How Stress May Be Sabotaging Your Weight Loss Efforts
April 18, 2023
Cortisol is a hormone that is released in response to stress and often referred to as the body’s “stress hormone.” While cortisol is important for the body’s stress response, chronically high levels of cortisol can have negative effects on the body’s metabolic health and overall well-being.
Cortisol can affect metabolism the following ways:
- Increased blood sugar levels: Cortisol stimulates the liver to release glucose into the bloodstream. This can lead to elevated blood sugar levels and increase risk of insulin resistance and type 2 diabetes.
- Increased fat storage: Cortisol promotes the storage of fat, particularly in the abdominal area. Have you had a hard time ditching the belly fat, even with reducing sugar and carb intake? Stress may be contributing to your belly issues as it increases body fat percentage and risk of metabolic disorders.
- Decreased muscle mass and reduced metabolic rate.
- Increased appetite and cravings: Cortisol can also stimulate appetite and cravings, particularly for high-calorie, high-sugar foods. This can contribute to overeating and weight gain.
One of the most successful ways for you to manage stress and your metabolic and overall health is first and foremost being aware of your body. Acknowledging stressful times, events, or situations, being aware of what stresses you out, and getting in tune with your body is key to understanding how the effects can physically be impacting your body and what you need to successfully manage.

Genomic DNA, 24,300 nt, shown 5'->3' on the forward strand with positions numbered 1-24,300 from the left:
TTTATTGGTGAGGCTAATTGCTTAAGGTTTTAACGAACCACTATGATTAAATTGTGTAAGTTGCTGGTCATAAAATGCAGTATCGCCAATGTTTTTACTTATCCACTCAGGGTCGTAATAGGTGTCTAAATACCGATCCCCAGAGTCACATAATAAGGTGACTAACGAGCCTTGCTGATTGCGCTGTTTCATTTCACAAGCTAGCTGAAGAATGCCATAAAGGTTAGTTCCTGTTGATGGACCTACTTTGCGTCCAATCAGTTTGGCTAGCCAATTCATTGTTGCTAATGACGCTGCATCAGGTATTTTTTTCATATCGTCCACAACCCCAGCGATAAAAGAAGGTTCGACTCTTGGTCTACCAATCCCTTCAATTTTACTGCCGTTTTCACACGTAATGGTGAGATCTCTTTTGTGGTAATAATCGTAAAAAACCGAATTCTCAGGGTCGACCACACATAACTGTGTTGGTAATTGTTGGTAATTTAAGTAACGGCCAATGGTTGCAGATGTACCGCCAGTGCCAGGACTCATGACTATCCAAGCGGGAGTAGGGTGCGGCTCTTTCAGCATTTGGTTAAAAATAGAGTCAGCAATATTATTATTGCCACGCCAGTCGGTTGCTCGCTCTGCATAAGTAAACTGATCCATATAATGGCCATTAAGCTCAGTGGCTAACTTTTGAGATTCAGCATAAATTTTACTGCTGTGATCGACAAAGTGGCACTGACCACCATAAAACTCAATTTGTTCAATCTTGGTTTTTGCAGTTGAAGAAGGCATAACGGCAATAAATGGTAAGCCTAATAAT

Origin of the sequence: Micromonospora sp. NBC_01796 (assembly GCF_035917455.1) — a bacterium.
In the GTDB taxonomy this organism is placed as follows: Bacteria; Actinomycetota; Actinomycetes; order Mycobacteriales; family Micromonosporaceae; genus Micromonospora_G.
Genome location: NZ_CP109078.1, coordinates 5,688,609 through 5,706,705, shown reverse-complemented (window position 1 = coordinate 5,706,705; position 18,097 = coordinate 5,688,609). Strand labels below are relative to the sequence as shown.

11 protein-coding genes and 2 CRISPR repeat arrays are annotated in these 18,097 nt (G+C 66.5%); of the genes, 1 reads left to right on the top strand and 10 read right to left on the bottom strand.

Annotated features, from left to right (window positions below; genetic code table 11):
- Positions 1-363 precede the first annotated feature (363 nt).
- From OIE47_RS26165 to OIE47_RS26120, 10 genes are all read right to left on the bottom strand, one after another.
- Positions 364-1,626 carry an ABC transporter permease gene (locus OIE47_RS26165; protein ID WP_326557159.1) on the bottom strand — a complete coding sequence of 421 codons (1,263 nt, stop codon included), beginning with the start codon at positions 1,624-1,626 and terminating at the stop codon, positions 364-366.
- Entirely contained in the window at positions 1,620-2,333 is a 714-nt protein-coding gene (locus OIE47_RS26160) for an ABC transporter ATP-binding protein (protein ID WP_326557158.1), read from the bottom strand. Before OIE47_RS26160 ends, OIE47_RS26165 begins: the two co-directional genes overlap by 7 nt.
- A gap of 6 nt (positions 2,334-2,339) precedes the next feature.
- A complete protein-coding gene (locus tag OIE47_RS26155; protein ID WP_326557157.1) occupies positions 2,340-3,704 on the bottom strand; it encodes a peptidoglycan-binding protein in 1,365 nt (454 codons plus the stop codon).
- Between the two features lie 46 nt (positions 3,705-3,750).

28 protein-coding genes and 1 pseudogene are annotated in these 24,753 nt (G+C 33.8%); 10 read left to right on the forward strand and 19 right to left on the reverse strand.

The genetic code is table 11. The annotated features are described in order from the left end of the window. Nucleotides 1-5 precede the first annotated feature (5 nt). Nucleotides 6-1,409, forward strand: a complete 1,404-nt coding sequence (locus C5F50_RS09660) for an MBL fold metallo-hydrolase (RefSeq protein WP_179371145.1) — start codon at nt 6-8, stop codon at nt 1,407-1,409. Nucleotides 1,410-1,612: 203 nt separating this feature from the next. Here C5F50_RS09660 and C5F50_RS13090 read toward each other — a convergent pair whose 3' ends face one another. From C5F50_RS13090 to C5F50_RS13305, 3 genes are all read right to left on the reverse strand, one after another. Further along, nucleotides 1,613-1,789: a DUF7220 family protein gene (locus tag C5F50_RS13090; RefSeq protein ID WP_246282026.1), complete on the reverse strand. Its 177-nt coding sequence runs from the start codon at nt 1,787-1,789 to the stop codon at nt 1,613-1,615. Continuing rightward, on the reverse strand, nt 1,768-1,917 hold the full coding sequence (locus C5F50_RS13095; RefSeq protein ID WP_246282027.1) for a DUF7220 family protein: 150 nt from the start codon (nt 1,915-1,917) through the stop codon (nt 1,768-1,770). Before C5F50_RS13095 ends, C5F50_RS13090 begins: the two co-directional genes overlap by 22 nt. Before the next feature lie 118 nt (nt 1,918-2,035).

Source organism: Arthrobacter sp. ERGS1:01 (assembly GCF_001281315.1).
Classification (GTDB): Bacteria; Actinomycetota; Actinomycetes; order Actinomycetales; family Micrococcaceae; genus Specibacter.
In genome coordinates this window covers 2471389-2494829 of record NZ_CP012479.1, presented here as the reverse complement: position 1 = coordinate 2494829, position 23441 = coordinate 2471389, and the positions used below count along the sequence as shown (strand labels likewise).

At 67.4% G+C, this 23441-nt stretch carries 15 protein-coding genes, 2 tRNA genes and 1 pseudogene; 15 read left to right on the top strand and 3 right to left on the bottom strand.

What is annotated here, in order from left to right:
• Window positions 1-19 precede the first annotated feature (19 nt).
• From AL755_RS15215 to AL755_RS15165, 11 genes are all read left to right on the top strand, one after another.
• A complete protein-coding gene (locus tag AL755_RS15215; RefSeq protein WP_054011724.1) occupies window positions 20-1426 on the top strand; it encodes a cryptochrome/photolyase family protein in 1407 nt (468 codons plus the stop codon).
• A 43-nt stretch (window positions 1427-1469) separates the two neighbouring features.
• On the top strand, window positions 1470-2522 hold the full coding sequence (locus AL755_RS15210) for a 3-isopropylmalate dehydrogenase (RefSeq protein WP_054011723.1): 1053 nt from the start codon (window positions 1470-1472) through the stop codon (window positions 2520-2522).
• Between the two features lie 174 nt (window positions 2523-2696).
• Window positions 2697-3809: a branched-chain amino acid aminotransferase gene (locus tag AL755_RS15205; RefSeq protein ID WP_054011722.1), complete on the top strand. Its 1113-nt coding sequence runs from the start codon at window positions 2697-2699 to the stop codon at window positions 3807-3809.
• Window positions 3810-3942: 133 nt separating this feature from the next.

Proper breathing exercises and breathwork practice, meditation, and body scans are keyways to tune in to your body at times of rest. Practicing these techniques can serve you well during stressful moments and build your metabolic resilience when you are placed in high -stress situations.
Other ways to decrease cortisol levels:
- Exercise: regular exercise, particularly moderate-intensity aerobic exercise, has been shown to help decrease cortisol levels. Exercise can also help to reduce stress and anxiety, which can contribute to elevated cortisol levels.
- Get enough sleep: lack of sleep and poor sleep quality can lead to increased cortisol levels. Aim for 7-8 hours of high-quality sleep each night to help keep cortisol levels in check.
- Eat a healthy diet: Eating a diet rich in fruits, vegetables, whole grains, and lean proteins can help to reduce cortisol levels. Avoiding processed foods, sugar and excessive caffeine can also be helpful.
- Spend time in nature: Spending time in nature, whether it’s’ going for a walk in the part or hiking has been shown to reduce cortisol levels and promote feelings of calm and relaxation.
- Connect with others: social support and connection have been shown to help reduce stress and lower cortisol levels. Spending time with loved ones, joining a community group, or volunteering can all be helpful ways to increase social connection.
Overall, there are many different strategies for reducing cortisol levels, and it’s important to find what works best for you. If you’re concerned about high cortisol levels or experiencing chronic stress, it’s important to consult with a healthcare provider for further guidance and support. Dr. Mary Rose Strickland is currently available for lifestyle medicine evaluation and treatments. Contact her at DrMaryRose@newlifept.com to learn more.